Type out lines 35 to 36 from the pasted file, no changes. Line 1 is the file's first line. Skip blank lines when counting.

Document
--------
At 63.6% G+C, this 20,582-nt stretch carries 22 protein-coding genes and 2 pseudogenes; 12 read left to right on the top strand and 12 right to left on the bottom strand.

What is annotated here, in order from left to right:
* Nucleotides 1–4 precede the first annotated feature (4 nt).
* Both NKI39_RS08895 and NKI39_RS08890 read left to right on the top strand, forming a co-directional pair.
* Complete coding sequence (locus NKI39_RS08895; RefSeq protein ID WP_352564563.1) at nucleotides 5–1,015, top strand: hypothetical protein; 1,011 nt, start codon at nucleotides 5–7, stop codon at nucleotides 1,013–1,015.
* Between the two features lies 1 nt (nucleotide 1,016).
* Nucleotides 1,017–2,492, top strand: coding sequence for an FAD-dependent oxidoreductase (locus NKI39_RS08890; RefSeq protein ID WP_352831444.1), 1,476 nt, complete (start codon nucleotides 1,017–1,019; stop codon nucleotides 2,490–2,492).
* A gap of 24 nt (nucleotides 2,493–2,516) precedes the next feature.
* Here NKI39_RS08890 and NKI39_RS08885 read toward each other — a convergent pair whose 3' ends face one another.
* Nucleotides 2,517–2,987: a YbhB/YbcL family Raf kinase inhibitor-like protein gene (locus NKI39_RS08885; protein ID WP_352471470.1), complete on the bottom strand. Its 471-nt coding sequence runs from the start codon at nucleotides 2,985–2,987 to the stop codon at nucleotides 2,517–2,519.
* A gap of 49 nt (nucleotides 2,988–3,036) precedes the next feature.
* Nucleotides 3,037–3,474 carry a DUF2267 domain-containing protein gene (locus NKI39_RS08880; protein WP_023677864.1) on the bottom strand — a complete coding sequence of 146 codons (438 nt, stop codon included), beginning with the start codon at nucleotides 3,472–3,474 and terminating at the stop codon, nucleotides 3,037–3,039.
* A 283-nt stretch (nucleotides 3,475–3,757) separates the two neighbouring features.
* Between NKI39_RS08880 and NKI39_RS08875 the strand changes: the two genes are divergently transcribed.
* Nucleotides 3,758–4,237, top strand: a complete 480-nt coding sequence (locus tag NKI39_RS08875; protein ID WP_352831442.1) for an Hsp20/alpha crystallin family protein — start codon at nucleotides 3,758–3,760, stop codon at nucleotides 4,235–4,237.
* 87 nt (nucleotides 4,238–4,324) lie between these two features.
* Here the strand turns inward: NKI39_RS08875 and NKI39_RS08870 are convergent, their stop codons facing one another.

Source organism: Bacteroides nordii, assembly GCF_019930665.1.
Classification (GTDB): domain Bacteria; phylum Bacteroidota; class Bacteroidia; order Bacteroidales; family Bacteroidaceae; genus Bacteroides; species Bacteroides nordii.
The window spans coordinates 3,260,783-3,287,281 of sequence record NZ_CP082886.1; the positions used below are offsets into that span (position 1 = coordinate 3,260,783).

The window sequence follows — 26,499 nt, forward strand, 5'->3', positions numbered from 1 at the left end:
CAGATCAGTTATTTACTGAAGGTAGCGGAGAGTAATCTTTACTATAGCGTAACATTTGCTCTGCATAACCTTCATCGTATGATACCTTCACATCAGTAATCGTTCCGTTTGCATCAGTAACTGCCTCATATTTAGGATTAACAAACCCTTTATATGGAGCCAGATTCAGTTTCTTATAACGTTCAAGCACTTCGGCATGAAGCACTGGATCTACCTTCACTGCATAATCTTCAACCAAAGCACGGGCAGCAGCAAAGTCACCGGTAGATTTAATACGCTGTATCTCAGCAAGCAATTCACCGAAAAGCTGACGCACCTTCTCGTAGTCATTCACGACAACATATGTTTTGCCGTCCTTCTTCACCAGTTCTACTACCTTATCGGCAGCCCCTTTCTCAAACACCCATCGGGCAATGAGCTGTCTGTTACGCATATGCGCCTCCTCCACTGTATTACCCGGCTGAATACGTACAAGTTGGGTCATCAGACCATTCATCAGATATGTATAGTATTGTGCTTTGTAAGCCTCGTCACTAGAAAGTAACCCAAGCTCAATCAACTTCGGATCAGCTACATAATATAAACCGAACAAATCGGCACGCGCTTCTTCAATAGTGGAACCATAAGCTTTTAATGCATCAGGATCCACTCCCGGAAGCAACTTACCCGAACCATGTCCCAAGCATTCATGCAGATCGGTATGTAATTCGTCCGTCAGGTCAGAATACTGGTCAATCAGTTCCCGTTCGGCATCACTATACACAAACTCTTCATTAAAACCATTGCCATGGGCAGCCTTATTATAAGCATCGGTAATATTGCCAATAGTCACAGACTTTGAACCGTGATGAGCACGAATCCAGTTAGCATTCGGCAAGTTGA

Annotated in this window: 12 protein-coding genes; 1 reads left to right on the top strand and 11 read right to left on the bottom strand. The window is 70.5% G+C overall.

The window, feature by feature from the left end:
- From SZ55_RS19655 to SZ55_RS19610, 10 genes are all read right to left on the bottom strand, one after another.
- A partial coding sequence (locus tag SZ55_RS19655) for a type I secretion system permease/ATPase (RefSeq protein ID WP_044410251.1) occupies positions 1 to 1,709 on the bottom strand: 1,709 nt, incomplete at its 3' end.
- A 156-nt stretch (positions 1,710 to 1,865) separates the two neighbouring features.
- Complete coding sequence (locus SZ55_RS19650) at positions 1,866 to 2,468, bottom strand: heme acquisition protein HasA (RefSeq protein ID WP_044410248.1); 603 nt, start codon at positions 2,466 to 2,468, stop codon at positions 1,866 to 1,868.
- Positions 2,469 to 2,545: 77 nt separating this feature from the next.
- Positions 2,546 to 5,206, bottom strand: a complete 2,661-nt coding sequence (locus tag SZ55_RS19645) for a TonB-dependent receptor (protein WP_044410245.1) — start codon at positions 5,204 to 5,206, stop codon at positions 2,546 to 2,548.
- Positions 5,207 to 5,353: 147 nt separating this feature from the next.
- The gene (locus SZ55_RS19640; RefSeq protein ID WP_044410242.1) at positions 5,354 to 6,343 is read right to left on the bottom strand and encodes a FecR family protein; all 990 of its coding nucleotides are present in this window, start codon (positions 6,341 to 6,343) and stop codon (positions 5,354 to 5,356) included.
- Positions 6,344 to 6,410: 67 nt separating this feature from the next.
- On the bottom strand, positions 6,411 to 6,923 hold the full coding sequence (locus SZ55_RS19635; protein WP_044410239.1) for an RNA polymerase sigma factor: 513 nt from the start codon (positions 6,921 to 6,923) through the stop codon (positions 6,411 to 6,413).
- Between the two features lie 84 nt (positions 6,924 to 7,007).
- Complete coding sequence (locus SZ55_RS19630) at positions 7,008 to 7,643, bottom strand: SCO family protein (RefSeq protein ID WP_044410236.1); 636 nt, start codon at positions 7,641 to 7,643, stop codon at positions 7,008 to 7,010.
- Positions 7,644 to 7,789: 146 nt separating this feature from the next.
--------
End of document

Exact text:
- Between the two features lie 84 nt (positions 6,924 to 7,007).
- Complete coding sequence (locus SZ55_RS19630) at positions 7,008 to 7,643, bottom strand: SCO family protein (RefSeq protein ID WP_044410236.1); 636 nt, start codon at positions 7,641 to 7,643, stop codon at positions 7,008 to 7,010.